When the 2011 Iranian film A Separation swept across the international cinema land scape winning a string of major kudos, it also swept many Chinese cinephiles off their feet.
Here is a movie that cost a mere $300,000 and tells a simple tale of two families, an antithesis to the glamour of screen portrayals, but it sheds light on a country with its education, religion, class, gender roles, among others.
Best of all, it is a gentle probe into the core of humanity, making it accessible to those with no knowledge to the country where the movie was made, or even to those hostile to it.
While many are ignorant about the country per se, they are fascinated by what Iranian filmmakers have to offer – something that is the opposite of Hollywood blockbusters.
Iranian films are often about families and friends, daily routines that do not lend readily to screen dramatization.
Yet many of these works are engrossing because they show the microscopic nuances of human dynamics within these limited ranges.
Abbas Kiarostami is an Iranian film master who is held in very high regard in China. Scholarly pieces and volumes have been devoted to the analysis and appreciation of his films, including Taste of Cherry and The Wind Will Carry Us.
It can be challenging for the uninitiated to sit through an Abbas film, which is not strong on plot, to say the least.
But those who love him have discovered a vast world of its own.
Other than films, poems and photographs of the master have also graced Chinese pages and galleries.
Iran also has movies that are not abstruse, but rather, deceptively simple and poignantly humanistic.
The 1997 family drama Children of Heaven, often translated as Small Shoes in Chinese, has warmed many Chinese hearts.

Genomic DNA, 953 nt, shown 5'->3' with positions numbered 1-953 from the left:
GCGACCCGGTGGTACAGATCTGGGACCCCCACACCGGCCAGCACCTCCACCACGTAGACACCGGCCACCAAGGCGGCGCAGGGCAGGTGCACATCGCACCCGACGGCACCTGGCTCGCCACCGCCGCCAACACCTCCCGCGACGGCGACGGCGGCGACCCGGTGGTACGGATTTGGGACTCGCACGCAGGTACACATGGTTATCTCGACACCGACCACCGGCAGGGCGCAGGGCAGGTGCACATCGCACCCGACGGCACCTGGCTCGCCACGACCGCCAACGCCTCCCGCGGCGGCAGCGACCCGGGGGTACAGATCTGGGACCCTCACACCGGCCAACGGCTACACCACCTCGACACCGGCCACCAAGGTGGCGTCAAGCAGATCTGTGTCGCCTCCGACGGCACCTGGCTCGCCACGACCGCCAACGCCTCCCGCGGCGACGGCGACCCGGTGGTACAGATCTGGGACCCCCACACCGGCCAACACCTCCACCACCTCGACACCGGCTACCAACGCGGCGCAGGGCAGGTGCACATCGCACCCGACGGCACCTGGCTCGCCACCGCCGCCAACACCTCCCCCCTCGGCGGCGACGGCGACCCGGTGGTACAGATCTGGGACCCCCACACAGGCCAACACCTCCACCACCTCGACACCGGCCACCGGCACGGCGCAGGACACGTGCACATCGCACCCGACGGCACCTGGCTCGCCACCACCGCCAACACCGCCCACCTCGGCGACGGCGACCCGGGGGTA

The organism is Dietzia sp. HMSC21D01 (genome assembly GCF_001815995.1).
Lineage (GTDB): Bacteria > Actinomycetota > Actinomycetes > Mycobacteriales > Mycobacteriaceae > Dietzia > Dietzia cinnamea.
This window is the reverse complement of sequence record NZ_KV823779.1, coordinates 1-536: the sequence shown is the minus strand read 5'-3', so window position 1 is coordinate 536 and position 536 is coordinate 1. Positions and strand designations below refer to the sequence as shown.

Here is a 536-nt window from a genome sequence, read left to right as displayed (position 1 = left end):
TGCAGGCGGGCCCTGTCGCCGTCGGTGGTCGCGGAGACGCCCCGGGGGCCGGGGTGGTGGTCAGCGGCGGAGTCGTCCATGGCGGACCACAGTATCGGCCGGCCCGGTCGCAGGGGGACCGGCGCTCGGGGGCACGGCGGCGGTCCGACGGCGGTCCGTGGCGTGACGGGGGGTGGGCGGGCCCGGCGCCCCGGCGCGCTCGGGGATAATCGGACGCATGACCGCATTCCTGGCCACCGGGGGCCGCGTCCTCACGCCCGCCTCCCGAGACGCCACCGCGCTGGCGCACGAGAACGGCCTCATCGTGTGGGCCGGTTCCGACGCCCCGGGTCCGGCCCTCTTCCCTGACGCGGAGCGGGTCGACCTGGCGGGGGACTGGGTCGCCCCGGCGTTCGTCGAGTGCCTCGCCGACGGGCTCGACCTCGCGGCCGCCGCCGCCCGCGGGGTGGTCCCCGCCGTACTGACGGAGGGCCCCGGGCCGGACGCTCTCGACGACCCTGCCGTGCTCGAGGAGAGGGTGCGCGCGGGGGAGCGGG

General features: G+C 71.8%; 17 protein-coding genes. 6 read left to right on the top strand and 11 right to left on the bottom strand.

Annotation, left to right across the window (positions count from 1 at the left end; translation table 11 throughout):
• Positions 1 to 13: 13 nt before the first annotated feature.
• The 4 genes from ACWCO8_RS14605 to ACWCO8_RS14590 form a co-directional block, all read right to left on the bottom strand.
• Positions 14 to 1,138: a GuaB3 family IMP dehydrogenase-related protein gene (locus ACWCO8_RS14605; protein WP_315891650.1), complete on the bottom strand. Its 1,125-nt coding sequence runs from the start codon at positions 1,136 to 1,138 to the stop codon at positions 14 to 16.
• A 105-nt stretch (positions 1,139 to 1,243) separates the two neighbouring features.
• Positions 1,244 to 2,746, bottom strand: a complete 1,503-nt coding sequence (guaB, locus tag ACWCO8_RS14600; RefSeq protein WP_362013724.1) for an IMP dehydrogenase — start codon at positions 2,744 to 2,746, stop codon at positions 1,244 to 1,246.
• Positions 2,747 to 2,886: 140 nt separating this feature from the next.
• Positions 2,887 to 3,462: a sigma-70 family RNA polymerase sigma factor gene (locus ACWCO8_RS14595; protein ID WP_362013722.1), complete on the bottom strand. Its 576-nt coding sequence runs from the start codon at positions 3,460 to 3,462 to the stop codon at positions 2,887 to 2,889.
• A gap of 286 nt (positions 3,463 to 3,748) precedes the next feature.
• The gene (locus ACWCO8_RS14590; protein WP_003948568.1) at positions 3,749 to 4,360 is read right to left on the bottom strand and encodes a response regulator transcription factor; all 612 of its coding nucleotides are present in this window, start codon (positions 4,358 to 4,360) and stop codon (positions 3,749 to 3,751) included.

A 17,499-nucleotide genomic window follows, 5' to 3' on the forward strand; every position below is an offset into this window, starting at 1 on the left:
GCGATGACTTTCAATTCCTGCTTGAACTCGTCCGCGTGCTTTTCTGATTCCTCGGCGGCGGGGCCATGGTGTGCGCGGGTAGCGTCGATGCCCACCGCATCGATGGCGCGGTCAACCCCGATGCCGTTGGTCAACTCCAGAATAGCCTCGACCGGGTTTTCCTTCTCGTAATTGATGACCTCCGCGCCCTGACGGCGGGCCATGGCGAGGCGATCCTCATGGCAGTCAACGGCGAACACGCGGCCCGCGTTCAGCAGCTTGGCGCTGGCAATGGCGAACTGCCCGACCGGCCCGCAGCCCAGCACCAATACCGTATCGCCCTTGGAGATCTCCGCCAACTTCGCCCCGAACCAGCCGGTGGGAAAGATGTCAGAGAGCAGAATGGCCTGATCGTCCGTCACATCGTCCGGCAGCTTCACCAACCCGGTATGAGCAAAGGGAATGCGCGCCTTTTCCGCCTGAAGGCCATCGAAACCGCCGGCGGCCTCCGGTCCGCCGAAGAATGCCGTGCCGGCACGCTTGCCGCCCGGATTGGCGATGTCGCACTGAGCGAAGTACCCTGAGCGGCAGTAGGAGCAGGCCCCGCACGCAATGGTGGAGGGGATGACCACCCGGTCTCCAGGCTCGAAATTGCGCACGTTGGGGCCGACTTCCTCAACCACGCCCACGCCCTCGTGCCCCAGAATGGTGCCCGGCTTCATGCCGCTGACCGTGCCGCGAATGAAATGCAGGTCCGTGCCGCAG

It is about a boy from a disenfranchised family who lost his little sister’s shoes and went through many adventures for a pair of replacement.
On the Chinese website douban for reviews, the movie has a score of 9.1, averaged from over 100,000 viewers.
Zhang Yang, a Chinese film director, used Iranian cinema as a reference point: “I feel that you do not need to choose an anti-social or political subject to stand out, but rather, to discover the humanity in daily routines and trivialities, the kind of small things one takes for granted, and that will elevate you to a higher artistic status.”
A married couple is faced with a difficult decision: to improve the life of their child by moving to another country or to stay in Iran and look after a deteriorating parent who has Alzheimer’s disease.
The Wind Will Carry us
Irreverent city engineer Behzad comes to a rural village in Iran to keep vigil over a dying relative. In the meantime, the film follows his efforts to fit in with the local community and as a result, how he changes his own attitudes.
Taste of Cherry
An middle-aged man drives his truck in search of someone who will quietly bury him under a cherry tree after he commits suicide.
Children of Heaven
After a boy loses his sister’s pair of shoes, he goes on a series of adventures to find them. When he can’t, he tries a new way to “win” a new pair.
Life and Nothing More/ And Life Goes on
After the southwestern earthquake, the film director and his son travel to the devastated area to search for the actors in the movie the director made there a few years ago. In their search, they learn how people who had lost everything in the earthquake still have hope and try to rebuild their homes.
Where is the Friend’s Home
An 8-year-old boy makes every effort to return a friend’s notebook he took by mistake, lest his friend be punished by expulsion from school.